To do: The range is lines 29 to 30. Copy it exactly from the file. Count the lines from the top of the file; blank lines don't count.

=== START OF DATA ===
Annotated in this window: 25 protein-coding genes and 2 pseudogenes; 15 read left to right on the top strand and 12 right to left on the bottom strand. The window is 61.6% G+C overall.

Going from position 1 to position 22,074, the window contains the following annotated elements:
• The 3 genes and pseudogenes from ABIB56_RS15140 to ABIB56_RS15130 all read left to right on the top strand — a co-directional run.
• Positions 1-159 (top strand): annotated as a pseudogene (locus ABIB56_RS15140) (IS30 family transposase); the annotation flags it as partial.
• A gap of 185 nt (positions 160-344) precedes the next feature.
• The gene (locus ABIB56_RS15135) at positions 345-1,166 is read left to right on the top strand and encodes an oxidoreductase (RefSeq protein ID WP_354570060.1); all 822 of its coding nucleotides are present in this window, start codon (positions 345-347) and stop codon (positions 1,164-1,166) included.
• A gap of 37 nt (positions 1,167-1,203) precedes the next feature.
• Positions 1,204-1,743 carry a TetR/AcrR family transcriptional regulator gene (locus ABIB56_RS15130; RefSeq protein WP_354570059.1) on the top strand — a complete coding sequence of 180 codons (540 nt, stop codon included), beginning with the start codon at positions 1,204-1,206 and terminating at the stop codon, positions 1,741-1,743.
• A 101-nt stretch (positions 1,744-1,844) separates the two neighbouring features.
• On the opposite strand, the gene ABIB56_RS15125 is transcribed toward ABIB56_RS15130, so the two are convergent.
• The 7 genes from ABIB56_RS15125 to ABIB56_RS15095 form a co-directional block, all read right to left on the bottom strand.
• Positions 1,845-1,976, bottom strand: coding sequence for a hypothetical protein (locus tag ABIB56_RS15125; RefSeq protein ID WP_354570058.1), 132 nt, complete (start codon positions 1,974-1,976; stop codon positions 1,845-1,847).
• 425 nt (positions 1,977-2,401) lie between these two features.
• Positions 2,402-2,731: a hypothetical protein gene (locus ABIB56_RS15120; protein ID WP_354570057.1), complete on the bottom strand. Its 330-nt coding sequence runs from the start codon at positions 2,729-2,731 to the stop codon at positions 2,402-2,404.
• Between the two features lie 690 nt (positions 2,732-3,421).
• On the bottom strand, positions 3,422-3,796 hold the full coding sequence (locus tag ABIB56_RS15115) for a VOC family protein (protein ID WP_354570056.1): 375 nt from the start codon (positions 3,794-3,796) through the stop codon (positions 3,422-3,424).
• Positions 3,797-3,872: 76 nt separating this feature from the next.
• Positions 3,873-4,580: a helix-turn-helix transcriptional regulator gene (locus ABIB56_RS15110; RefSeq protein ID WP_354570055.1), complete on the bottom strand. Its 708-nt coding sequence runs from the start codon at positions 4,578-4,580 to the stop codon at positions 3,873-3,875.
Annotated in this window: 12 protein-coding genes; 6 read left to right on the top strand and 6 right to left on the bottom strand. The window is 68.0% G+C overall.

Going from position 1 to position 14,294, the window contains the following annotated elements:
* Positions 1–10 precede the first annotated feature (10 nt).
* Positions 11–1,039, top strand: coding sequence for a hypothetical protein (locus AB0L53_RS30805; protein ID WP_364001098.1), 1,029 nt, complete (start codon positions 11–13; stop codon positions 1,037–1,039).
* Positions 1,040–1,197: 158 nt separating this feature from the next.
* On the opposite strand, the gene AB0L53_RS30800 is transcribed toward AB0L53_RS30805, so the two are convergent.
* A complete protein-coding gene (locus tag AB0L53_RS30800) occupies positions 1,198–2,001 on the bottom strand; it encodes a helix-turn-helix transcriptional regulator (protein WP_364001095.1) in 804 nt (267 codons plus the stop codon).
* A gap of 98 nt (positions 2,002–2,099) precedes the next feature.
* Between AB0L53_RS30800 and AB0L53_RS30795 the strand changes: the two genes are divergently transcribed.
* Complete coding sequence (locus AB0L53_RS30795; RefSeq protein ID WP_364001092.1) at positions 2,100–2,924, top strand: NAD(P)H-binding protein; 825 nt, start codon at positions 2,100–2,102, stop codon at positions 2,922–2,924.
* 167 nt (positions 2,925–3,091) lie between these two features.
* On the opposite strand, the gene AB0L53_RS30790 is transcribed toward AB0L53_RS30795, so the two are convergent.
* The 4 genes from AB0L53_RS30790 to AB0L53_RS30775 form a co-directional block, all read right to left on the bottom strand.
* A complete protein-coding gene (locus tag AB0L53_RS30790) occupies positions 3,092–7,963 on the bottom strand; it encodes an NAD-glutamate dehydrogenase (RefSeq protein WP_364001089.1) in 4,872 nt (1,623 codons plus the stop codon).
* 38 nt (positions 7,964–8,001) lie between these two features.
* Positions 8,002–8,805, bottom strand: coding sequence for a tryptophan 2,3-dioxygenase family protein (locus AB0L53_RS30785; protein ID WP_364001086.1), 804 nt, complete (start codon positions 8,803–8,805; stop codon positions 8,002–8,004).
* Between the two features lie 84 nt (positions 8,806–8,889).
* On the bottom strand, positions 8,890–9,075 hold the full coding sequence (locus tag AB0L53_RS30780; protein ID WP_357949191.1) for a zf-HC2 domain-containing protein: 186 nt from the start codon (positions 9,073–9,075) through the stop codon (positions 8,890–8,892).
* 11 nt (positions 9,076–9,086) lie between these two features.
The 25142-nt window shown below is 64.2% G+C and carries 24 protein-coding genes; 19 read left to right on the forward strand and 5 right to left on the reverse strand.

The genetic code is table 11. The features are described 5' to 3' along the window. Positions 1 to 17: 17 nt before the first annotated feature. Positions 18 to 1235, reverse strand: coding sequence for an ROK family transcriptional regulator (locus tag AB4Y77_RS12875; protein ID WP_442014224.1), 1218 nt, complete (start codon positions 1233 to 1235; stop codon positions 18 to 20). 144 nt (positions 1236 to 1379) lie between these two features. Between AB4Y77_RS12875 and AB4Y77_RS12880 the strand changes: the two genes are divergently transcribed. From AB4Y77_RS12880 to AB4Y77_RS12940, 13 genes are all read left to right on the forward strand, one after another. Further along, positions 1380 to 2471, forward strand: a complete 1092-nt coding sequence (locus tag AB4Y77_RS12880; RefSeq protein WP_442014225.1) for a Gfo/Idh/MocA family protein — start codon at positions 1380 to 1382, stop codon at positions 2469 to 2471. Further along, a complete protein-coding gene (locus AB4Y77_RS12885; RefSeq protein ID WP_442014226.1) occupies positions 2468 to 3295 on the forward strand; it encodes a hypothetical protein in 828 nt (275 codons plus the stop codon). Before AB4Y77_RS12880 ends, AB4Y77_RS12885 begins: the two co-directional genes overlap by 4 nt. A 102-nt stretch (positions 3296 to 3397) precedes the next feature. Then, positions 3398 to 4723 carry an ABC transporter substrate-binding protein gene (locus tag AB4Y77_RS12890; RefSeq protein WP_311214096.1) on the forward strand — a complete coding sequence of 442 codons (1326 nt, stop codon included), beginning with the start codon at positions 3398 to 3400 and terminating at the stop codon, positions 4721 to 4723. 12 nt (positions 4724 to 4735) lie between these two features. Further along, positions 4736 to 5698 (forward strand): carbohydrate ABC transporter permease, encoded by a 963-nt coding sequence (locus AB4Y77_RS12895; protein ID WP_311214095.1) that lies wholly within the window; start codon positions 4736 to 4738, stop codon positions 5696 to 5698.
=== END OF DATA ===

* 167 nt (positions 2,925–3,091) lie between these two features.
* On the opposite strand, the gene AB0L53_RS30790 is transcribed toward AB0L53_RS30795, so the two are convergent.